Armed with information from a recent Institute for Local Self-Reliance (ILSR) report, bookseller Gayle Shanks of Changing Hands Bookstore, which has locations in Phoenix and Tempe, Arizona, was able to convince Tempe’s local government not to renew its purchasing contract from Amazon and to instead support independent businesses. Shanks spoke out on behalf local businesses after learning that the municipal government had spent more than $200,000 with Amazon in 2017.
Tempe is just one of more than 1,500 jurisdictions across the country that have signed onto a national contract with Amazon. The contract was awarded last year by U.S. Communities, an organization that negotiates joint purchasing agreements for its members, many of which are local governments. A report released in July by ILSR, titled “Amazon’s Next Frontier: Your City’s Purchasing,” demonstrates how the U.S. Communities contract benefits Amazon; takes business from local booksellers, office suppliers, and other independent retailers; and puts cities, counties, and school districts at risk. The report highlights how the Request for Proposals for the U.S. Communities contract was “tailor-made to favor a single company, Amazon,” and thus was not a truly competitive process.
Shanks believes that the issue of government procurement through Amazon is of utmost concern for booksellers: “I think every retailer, including booksellers, should be extremely concerned about this issue and should be up in arms fighting these contracts that Amazon is so quietly signing with cities all over the country. They are attempting to control all spending and buying and are adding to their monopolistic powers, which is never good for any democracy. I can’t imagine anything worth more time right now than pushing back against Amazon.”
Shanks, who serves on the Tempe team of the AZ Creative Communities Institute, a grants program for the arts, learned of Tempe’s contract with Amazon when a city official suggested compensating their artists with Amazon gift cards in lieu of cash. According to Shanks, “I was shocked that she would suggest this given that she loves our store, we had served on this project together for over a year, and that none of our other participants thought it upsetting that this was suggested. I realized I hadn’t done a good job of educating them, nor had our Local First organization, nor had they realized the insidious nature of Amazon’s creeping into the fabric of our city budget and administration.”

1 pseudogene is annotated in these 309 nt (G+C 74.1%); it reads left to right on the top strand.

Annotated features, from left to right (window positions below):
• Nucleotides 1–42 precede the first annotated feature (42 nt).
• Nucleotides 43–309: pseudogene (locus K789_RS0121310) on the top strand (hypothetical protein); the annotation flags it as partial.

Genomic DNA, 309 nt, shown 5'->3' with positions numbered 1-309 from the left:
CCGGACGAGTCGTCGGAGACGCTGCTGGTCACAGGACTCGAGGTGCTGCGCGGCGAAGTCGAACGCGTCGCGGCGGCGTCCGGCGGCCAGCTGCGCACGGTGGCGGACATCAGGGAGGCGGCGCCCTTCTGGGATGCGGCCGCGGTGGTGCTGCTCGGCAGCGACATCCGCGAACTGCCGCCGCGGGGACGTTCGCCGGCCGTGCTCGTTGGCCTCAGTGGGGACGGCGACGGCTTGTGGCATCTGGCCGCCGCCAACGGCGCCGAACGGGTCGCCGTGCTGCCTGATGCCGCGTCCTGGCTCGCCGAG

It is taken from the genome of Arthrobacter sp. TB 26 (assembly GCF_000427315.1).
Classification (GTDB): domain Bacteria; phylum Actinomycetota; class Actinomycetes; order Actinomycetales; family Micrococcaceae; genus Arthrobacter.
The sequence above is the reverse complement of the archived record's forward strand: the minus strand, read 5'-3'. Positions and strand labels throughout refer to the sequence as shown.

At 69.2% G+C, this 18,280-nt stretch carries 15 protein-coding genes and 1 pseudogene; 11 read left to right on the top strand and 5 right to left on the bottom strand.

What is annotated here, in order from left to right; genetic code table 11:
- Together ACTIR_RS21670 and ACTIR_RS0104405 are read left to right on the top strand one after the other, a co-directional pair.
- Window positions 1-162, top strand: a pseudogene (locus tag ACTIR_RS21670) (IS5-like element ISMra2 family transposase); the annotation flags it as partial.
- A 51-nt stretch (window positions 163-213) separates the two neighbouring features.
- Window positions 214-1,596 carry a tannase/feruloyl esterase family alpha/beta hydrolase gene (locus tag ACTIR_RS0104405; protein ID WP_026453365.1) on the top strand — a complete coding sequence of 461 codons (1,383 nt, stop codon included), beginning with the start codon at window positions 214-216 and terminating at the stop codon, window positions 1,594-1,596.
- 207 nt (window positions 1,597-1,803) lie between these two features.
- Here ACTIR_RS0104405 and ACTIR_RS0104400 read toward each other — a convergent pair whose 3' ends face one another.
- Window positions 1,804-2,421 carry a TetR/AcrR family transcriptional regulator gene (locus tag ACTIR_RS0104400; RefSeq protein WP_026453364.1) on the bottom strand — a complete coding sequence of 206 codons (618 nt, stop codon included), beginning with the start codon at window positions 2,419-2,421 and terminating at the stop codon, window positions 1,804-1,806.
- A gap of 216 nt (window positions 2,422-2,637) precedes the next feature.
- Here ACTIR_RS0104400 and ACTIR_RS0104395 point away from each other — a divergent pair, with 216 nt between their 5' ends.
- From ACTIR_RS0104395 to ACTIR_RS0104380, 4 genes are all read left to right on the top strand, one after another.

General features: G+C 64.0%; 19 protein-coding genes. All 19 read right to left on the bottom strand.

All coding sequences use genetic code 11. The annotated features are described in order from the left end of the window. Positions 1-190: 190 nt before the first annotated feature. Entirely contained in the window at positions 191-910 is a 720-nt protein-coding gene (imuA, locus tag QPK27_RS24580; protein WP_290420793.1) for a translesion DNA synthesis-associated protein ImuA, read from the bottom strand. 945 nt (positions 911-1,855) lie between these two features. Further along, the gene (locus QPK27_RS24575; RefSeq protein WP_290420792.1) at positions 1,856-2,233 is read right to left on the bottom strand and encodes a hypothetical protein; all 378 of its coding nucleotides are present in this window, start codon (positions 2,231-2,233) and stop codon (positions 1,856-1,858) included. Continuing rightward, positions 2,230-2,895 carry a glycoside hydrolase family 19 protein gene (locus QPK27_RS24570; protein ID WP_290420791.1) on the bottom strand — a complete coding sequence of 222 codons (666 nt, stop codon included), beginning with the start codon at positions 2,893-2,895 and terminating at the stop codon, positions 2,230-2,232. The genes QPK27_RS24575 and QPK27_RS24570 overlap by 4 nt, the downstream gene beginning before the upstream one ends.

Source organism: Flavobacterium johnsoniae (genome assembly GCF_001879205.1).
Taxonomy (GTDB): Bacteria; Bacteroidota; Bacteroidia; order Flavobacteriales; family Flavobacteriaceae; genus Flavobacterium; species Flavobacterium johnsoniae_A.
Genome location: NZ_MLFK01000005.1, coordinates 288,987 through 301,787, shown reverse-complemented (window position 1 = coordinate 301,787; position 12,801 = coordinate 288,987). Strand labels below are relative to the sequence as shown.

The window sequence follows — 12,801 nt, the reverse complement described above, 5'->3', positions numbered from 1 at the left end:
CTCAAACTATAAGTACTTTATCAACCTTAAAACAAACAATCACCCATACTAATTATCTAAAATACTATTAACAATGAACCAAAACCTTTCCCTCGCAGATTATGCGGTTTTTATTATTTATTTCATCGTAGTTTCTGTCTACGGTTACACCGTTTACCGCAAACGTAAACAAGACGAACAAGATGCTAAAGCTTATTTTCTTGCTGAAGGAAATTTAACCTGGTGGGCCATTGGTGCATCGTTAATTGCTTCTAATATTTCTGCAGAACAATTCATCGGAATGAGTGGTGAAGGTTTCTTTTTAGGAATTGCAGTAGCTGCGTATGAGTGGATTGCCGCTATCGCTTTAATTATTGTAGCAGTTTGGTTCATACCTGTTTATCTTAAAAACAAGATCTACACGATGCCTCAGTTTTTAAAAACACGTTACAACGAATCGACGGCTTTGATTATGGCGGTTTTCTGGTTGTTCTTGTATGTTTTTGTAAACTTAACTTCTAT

This experience prompted Shanks to contact the Tempe mayor and city council members. She learned about the city’s contract with Amazon through U.S. Communities. Shanks succeeded in having the issue added to the council’s agenda, and she testified at a city council meeting held on August 30. During her presentation, Shanks used information from the ILSR report to convince the council members to forego renewing the contract until a task force could be formed to evaluate whether buying through Amazon is beneficial.
The ILSR report shows that the U.S. Communities contract fails to secure the best price for local governments and forgoes standard pricing protections. ILSR argues that the contract forces independent businesses to sell through Amazon Marketplace if they wish to sell to public agencies. In this way, Amazon is not only a retailer selling goods to these agencies, but is also the platform through which its competitors have to go to reach their buyers — for which they charge what ILSR considers a private tax on their sales.
After reviewing the report, the council unanimously agreed not to renew the contract with Amazon via U.S. Communities.
Additionally, Shanks will now serve on the task force, which is scheduled to meet in two weeks.
Booksellers who would like to urge their governments to support independent businesses can use ILSR’s Amazon’s Next Frontier action sheet. The Local Policy Action Toolkit created by ILSR and Advocates for Independent Business, for which ABA is a member of the steering committee, offers concrete tips for independent business owners to both engage with their elected officials and advocate for policies that can support the local economy.